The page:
Genre: Young Adult, Contemporary, Publication.Date April 15th 2016 Pages: 270 Published By: Delacorte Press Author Julie Buxbaum Tell Me Three Things on Goodreads My review copy: Received from the publisher in exchange for an honest review.
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What if the person you need the most is someone you’ve never met?
Julie Buxbaum mixes comedy and tragedy, love and loss, pain and elation, in her debut YA novel whose characters will come to feel like friends. Tell Me Three Things will appeal to fans of Rainbow Rowell, Jennifer Niven, and E. Lockhart.
Everything about Jessie is wrong. At least, that’s what it feels like during her first week at her new ultra-intimidating prep school in Los Angeles. Just when she’s thinking about hightailing it back to Chicago—the closest place she has to something like home—she gets an email from a person calling themselves Somebody/Nobody (SN for short), offering to help her navigate the wilds of Wood Valley High School. Is it an elaborate hoax? Or can she rely on SN for some much-needed help?
The thing is, Jessie does need help. It’s been barely two years since her mother’s death, and because her father eloped with a woman he met online, Jessie has been forced to move across the country to live in LA with her stepmonster and her pretentious teenage son.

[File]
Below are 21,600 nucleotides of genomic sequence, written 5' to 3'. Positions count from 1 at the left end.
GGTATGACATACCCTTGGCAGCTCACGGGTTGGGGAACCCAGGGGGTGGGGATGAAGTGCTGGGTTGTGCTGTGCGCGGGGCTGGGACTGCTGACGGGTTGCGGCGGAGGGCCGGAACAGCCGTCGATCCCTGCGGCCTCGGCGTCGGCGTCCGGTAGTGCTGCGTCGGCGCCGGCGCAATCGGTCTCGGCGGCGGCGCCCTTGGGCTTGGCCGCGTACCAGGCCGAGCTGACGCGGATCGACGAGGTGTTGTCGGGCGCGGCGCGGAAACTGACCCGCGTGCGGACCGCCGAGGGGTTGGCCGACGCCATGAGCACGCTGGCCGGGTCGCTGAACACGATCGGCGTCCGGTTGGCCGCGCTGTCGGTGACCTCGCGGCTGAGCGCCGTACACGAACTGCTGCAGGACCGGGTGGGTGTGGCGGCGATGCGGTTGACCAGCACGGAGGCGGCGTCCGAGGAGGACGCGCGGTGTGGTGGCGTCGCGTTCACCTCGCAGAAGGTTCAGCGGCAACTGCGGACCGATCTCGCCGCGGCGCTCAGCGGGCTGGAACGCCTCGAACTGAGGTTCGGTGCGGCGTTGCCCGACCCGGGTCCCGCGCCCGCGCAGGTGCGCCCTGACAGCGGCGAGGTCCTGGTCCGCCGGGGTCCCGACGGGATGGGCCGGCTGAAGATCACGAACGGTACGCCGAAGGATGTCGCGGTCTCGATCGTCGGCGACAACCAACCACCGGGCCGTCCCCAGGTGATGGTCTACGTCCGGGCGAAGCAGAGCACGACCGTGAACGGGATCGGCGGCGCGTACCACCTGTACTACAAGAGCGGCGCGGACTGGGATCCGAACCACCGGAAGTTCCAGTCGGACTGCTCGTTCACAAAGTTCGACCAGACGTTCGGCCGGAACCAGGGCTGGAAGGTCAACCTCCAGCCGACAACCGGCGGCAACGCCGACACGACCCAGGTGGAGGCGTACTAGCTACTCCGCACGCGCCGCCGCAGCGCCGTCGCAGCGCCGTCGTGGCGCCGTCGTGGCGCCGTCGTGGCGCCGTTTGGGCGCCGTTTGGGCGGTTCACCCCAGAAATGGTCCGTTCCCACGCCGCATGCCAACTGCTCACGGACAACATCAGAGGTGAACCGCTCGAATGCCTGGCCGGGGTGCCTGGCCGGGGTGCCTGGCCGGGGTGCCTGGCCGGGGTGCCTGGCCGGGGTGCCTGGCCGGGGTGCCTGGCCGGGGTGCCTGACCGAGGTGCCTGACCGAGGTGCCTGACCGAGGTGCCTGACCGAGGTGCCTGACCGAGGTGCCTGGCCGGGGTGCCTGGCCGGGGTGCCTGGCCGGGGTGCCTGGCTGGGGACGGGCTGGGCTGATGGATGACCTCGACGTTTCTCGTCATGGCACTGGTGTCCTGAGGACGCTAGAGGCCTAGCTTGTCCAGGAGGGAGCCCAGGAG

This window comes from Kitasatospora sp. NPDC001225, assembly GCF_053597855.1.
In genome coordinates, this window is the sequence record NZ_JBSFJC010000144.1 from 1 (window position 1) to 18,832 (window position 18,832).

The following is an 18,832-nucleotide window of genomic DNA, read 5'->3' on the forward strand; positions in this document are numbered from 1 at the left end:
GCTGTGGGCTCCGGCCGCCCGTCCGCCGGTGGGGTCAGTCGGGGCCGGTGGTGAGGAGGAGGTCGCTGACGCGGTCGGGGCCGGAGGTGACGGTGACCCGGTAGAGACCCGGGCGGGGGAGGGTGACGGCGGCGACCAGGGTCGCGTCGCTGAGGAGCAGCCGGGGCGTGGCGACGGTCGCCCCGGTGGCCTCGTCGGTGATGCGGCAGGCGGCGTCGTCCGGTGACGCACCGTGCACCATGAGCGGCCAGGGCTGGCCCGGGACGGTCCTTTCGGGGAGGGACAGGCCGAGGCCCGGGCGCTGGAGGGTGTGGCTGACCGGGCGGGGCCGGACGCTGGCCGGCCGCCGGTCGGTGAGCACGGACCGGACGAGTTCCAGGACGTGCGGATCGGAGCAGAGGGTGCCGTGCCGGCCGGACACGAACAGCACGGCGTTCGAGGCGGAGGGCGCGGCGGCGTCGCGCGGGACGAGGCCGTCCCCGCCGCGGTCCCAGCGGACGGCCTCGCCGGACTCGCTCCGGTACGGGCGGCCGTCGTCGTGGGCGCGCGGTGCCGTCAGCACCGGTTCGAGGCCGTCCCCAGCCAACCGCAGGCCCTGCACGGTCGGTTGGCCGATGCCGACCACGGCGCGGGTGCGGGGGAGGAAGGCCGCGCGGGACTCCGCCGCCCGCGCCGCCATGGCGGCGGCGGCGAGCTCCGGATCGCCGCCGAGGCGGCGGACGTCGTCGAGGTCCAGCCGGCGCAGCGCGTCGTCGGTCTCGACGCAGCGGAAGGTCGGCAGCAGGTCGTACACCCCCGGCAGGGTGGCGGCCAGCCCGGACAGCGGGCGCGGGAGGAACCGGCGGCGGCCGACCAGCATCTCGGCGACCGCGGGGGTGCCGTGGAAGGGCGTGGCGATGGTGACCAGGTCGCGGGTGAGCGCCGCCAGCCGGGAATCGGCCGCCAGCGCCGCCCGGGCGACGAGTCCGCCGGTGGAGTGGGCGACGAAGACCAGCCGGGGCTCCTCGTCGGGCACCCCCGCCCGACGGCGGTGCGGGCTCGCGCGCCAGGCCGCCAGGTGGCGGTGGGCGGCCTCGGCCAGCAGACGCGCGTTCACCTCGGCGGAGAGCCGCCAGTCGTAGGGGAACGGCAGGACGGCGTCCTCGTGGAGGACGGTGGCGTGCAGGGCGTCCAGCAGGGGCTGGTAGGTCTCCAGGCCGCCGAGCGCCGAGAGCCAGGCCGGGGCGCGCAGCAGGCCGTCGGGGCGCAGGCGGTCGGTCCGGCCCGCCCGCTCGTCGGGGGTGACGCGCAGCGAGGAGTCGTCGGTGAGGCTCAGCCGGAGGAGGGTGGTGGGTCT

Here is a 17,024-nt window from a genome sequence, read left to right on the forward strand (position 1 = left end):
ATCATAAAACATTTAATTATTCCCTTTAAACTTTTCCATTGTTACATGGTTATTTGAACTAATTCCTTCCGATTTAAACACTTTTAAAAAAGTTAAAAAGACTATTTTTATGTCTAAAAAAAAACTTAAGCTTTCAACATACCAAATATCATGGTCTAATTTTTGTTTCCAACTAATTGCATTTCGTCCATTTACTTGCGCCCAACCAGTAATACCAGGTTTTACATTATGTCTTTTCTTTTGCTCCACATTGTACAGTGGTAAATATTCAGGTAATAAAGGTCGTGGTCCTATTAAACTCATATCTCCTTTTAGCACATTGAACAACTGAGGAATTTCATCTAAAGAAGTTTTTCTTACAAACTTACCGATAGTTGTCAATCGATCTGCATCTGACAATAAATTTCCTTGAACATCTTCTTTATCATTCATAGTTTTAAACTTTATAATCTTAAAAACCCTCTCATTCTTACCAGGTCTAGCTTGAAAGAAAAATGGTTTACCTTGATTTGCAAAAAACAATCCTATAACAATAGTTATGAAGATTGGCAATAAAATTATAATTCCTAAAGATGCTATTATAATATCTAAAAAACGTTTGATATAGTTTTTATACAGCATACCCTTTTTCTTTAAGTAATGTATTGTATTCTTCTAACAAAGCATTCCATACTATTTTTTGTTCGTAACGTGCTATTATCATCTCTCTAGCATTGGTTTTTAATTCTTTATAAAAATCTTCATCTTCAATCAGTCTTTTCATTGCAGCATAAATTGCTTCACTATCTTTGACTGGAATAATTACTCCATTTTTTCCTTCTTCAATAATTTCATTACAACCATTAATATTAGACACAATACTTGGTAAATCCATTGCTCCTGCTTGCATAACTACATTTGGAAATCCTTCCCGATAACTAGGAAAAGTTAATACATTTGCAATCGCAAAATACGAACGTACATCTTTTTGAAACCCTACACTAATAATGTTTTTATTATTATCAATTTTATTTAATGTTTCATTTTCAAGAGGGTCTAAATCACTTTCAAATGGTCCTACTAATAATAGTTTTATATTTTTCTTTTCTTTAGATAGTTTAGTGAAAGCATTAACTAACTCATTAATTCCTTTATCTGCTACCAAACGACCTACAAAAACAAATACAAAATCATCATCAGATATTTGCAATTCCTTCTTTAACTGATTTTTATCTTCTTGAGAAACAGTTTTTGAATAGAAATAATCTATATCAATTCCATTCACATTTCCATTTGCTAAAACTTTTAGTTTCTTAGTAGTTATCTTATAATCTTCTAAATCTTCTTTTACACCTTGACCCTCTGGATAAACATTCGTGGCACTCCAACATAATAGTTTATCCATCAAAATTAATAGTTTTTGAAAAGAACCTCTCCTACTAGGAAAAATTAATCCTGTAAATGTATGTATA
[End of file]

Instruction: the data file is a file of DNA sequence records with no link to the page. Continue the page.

In a leap of faith—or an act of complete desperation—Jessie begins to rely on SN, and SN quickly becomes her lifeline and closest ally. Jessie can’t help wanting to meet SN in person. But are some mysteries better left unsolved?
"I am as lost and confused and alone as I have ever been. No, high school will never be a time I look back on fondly. My mom once old me that the world is divided into two kinds of people: the ones who love their high school years and the ones who spend the next decade recovering from them. What doesn't kill you makes you stronger, she said.
But something did kill her, and I'm not stronger. So go figure; maybe there's a third kind of person: the ones who never recover from high school at all."
"Certain facts tend to render everything else irrelevant."
When you cry while reading the authors one-page note at the beginning of the book, you know you're in serious trouble.
This book hit all too close to home for me. My God, I don't even know how to begin describing the unstoppable, all-consuming avalanche of feelings that this story caused in me. It was both beautiful and completely heart-breaking, filled with shy hope, yet utterly devastating. For me, Tell Me Three Things has proven to be quite a cathartic reading experience and I am so very grateful for it. Forever grateful...